Forum Replies Created
6th February 2015, 12:25 at 12:25 pm #291834
There are certainly plenty of seats available if they’re going to run three cars at le Mans. I’d be surprised if we didn’t see Lucas Ordonez taking a seat, as well as at least another headline Japanese driver.3rd February 2015, 23:29 at 11:29 pm #291627
To be honest horsepower is a bit of a meaningless figure since it doesn’t really translate into the actual power that the engine uses to turn the wheels, it’s rather a figure to measure the peak efficiency of the engine at its maximum output. The key issue is the fuel flow rate. If you think about the current F1 engines, they are allowed, within the rules, to rev to 16,000rpm. But again, this is a meaningless figure without the context of the fuel flow rate.
Fuel burns at its peak power when mixed with a specific amount of air, which is why on a small capacity engine, you need to hit high rpm to generate power, because the amount of ait going into the engine is determined solely by the movement of the pistons. We don’t know precisely what the ideal air:fuel ratio is for F1 fuel but let’s say was 13:1 (13 parts air to 1 part fuel). We know the maximum peak fuel flow allowed is 100kg/h then the maximum peak airflow is 1200kg/h. The displacement (cc) of an engine is the total volume of the swept area of all of the cylinders, so each rotation of the crankshaft sucks in a specific amount of air through the inlets.
On a naturally aspirated engine the peak rpm is the point where the engine is turning fast enough to draw in air at the rate required to achieve the correct air:fuel ratio for the maximum fuel flow rate (in our example, 1300gk/h). If the cylinders are large, each rotation of the crankshaft draws in a lot of air, so that peak airflow is achieved at a low RPM, whereas on a smaller engine, it will need to be turning faster in order to suck in enough air. So if you had a limit on the rpm of 20,000rpm in the technical regulations, but the peak airflow was achieved at 18,000rpm, then there would be no point in revving the engine much higher than that – you can’t physically burn more fuel than the maximum allowed flow rate, and otherwise you’re simply sucking in more air and screwing up the air:fuel mix and losing power.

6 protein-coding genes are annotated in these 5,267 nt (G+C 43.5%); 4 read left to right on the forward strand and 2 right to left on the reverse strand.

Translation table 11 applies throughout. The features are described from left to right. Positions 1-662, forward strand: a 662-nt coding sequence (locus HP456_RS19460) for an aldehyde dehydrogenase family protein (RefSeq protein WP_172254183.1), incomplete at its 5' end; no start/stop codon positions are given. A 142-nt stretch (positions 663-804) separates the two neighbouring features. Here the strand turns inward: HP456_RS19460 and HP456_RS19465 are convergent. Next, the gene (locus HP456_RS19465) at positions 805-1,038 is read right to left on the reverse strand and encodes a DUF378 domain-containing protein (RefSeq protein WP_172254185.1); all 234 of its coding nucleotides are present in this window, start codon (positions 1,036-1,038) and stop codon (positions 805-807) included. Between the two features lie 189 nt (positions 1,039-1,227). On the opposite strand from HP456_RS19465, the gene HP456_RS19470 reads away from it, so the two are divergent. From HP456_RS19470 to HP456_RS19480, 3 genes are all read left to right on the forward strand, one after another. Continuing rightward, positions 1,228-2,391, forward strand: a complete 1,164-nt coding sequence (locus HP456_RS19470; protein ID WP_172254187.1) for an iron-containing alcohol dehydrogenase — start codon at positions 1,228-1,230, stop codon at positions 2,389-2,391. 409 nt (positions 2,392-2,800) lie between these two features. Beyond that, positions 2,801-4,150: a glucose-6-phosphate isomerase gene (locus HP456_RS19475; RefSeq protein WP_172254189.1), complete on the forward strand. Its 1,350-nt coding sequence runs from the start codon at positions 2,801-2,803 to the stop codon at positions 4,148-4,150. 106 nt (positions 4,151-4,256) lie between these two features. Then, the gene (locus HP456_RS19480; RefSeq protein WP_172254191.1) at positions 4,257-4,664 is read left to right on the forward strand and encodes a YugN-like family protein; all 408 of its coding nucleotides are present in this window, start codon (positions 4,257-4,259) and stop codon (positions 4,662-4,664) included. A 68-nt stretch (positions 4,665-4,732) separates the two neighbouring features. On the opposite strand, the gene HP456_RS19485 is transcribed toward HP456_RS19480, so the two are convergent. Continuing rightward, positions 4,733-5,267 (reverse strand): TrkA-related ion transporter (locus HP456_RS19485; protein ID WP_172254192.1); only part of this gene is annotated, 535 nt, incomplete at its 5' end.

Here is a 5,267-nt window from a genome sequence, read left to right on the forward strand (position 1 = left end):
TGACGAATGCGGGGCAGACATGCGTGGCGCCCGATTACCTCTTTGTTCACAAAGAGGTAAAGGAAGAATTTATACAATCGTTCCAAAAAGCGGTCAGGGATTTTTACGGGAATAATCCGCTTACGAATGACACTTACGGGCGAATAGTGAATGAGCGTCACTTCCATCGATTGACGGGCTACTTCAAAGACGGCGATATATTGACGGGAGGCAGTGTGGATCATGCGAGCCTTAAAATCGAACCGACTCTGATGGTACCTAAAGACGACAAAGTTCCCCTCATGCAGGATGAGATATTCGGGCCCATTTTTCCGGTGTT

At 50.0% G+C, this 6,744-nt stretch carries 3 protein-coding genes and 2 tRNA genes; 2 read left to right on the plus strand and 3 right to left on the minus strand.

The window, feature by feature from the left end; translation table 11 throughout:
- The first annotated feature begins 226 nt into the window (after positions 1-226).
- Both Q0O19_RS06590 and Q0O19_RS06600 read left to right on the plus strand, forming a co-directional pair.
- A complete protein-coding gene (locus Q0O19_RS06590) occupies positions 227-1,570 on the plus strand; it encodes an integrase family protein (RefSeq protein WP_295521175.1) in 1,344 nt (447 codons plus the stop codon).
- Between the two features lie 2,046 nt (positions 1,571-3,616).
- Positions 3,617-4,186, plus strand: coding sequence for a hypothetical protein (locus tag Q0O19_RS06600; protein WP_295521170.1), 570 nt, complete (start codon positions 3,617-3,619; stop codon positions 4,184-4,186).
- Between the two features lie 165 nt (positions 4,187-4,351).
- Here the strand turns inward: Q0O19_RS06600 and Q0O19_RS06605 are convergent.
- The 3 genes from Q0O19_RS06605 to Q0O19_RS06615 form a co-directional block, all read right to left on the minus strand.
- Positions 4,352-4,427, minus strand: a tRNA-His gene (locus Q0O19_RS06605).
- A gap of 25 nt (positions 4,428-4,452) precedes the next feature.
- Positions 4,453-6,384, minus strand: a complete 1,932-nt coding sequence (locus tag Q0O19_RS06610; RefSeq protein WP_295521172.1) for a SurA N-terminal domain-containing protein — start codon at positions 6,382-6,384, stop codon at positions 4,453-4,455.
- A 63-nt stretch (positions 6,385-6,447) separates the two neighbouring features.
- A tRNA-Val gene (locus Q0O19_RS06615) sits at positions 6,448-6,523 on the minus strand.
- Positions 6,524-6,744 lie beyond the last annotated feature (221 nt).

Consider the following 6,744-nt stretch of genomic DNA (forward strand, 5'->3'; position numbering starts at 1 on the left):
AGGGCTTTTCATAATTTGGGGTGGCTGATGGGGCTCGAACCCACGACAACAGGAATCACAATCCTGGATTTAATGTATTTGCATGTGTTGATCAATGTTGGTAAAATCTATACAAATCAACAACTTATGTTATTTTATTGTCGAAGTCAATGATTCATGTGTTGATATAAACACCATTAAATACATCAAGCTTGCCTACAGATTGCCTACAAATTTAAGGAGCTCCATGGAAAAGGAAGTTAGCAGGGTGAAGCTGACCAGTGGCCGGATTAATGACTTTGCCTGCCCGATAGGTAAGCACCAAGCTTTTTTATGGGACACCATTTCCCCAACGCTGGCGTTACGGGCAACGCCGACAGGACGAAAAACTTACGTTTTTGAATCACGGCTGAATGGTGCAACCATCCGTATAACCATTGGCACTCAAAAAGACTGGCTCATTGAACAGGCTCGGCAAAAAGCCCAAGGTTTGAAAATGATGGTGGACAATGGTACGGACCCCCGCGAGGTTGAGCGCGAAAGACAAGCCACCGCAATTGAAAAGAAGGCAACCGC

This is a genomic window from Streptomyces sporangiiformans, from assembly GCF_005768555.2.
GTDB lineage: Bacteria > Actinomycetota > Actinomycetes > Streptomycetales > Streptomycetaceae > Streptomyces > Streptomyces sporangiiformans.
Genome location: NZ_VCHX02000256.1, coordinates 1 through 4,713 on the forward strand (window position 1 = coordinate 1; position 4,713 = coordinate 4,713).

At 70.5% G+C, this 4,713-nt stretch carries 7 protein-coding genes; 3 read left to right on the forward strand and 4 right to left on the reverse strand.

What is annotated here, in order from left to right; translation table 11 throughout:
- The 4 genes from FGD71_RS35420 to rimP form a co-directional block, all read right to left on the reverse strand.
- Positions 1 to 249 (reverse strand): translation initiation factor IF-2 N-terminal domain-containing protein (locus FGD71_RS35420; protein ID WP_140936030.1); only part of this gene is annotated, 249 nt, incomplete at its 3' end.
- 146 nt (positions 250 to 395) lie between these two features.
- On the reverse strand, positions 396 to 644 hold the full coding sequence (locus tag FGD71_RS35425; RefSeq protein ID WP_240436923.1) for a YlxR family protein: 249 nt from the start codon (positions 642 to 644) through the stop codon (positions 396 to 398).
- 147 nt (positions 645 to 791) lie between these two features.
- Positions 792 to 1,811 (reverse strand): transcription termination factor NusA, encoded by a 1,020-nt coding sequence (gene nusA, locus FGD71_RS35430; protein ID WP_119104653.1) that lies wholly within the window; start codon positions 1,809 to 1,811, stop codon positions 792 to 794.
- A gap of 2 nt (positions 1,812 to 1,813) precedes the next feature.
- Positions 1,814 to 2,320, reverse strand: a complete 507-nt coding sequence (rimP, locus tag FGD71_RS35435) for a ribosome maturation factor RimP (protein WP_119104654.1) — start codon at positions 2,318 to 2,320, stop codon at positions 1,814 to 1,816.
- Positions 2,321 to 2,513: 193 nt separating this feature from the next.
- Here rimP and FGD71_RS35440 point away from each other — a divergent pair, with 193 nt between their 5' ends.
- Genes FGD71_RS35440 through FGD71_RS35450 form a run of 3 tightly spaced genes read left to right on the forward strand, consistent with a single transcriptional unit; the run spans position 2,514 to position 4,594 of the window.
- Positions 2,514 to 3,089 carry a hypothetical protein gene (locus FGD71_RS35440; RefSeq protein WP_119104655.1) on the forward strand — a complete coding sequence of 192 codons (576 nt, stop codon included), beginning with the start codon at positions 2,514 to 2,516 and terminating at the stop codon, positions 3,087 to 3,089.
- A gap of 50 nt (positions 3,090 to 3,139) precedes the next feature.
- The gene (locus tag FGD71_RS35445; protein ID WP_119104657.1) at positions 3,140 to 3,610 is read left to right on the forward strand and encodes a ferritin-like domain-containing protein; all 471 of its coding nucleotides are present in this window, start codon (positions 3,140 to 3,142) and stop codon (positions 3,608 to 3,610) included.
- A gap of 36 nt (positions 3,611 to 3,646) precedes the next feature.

Of course, here we’re talking about turbocharged engines, so it’s not just the movement of the cylinders drawing air in, it’s being pumped in at a rate much higher than that. But the result is still the same – peak power is achieved when the air is going into the engine at the rate of 1300kg/h, regardless of rpm.
Sorry, this is a really long and rambling way of saying that if they’re only revving to 13,000rpm, it’s because that’s the point where they’re making peak power, and revving any higher than that would not create any more power, because the maximum fuel flow rate has already been passed.
Obviously, fuel flow and rpm aren’t the only factors in how much actual power is generated. It’s a pretty inefficient system, so a lot of the potential energy created by burning the fuel is lost and not turned into actual twisting force at the output shaft. Specifically talking about F1, the faster the engine is turning, the more loss there is through friction, so it’s in their interests to generate the power at a lower rpm by using more boost from the turbo, than using lower boost at a higher rpm.
This really is the key to an energy-efficiency formula, because the level of actual power generated is determined by how effectively the engineers can minimise the amount of power that is lost through inefficiency. Or in the case of ERS, taking some of that lost energy and turning it into a form that can then be recycled back into the system. It’s the real reason why manufacturers are so interested in the engine formulas in F1 and WEC, because the technology designed to minimise inefficiency in their race engines can then filter down to their road car engines, making their road cars more powerful and more efficient.
Sorry for the massive, very boring and probably highly inaccurate post.3rd February 2015, 12:37 at 12:37 pm #291603